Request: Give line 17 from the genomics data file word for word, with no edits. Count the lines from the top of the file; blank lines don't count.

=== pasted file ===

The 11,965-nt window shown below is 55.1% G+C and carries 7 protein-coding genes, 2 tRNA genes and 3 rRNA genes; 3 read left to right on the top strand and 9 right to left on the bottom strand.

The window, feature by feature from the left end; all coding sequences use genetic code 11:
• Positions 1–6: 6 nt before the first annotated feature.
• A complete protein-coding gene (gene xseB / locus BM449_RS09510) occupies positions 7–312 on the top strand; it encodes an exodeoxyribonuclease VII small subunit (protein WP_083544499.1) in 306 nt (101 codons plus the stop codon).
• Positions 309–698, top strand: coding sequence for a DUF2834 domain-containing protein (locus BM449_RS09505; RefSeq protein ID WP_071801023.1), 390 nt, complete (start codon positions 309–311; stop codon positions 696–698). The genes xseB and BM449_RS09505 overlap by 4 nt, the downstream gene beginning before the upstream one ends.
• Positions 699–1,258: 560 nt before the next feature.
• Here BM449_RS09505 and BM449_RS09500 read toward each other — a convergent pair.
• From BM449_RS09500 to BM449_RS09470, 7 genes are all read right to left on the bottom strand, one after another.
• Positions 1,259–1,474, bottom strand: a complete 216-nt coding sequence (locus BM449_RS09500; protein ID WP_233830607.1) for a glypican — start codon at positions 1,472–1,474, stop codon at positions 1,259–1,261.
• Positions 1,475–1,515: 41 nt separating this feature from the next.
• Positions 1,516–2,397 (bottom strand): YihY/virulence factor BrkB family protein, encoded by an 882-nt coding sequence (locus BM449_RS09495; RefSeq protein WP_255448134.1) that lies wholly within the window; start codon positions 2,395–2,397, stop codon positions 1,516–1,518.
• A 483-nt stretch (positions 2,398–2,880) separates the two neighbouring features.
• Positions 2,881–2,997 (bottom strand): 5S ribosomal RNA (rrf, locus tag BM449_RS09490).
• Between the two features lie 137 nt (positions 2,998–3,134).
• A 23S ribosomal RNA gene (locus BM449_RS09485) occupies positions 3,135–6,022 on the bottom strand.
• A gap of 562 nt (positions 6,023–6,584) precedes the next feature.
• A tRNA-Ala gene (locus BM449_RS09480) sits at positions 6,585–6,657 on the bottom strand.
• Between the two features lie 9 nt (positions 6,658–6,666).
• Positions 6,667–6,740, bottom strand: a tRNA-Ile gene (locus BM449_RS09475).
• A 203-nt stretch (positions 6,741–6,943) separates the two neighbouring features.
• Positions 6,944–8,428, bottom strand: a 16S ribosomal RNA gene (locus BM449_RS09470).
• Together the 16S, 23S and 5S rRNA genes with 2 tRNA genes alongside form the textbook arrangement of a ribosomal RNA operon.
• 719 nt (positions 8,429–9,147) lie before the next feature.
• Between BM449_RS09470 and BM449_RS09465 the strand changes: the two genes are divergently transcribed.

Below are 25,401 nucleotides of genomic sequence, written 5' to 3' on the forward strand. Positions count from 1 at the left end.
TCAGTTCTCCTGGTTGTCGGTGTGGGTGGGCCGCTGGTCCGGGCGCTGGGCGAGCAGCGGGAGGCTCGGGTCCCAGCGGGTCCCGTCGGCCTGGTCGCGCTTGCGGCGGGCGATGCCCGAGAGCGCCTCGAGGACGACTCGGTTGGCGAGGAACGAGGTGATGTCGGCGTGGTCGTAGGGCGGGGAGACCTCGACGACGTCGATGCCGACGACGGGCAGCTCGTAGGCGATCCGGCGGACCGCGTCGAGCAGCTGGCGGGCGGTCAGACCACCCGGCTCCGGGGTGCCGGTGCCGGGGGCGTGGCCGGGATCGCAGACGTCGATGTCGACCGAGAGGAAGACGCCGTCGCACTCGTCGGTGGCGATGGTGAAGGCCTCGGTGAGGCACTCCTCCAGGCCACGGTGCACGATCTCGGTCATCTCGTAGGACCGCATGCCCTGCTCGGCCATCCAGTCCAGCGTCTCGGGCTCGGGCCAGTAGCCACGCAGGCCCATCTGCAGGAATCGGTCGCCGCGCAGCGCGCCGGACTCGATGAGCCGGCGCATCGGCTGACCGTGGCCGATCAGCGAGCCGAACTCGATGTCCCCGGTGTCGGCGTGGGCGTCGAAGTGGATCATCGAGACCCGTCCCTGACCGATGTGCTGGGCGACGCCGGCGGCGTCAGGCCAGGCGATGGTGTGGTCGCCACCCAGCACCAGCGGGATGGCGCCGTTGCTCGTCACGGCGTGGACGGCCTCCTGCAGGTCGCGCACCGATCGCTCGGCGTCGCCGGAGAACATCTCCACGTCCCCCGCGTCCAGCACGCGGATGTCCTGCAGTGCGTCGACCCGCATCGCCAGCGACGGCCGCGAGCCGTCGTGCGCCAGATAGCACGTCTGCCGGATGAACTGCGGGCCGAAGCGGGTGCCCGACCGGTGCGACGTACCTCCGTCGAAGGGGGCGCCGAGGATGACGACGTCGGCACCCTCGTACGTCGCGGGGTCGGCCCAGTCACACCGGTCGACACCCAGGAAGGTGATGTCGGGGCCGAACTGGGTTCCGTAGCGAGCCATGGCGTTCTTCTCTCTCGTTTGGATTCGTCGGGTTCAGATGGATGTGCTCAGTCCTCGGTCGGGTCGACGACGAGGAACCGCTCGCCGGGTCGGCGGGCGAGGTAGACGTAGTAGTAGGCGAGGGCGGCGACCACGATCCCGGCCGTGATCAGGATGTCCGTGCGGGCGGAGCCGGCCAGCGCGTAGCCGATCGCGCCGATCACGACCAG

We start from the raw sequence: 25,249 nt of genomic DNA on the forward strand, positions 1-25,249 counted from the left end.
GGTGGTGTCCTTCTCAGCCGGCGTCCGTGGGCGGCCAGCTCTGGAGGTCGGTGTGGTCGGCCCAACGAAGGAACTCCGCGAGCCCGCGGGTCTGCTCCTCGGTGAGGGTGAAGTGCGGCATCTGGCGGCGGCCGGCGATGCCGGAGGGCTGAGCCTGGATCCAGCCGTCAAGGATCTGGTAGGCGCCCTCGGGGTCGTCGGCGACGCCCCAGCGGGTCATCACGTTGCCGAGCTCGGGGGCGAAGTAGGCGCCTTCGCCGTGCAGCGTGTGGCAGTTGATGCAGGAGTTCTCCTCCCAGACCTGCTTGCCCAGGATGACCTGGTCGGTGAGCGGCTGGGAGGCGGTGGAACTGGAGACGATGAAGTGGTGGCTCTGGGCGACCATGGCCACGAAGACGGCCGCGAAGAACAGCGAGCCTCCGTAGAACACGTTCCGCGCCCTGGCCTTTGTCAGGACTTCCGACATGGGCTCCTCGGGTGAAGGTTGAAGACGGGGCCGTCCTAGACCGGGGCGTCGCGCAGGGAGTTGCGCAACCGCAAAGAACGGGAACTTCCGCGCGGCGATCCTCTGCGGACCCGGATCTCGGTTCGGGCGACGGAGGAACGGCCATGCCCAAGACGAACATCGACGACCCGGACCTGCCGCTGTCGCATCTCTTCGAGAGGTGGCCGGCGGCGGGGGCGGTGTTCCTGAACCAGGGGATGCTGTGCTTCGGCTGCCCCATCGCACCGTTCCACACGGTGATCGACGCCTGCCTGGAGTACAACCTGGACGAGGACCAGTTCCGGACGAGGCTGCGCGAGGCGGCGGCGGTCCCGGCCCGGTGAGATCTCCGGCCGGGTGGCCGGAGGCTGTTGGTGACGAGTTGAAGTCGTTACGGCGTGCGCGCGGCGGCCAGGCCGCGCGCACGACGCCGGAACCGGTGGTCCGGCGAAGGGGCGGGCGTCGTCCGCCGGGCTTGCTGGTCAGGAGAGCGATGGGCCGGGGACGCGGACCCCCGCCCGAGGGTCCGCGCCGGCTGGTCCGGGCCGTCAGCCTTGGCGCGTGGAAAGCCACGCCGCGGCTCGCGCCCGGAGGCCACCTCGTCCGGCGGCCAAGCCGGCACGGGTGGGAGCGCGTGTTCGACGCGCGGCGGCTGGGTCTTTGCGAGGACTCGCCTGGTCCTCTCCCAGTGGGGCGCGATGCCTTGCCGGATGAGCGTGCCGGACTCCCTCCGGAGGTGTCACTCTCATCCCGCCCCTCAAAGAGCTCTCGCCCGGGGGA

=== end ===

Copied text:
• A tRNA-Ala gene (locus BM449_RS09480) sits at positions 6,585–6,657 on the bottom strand.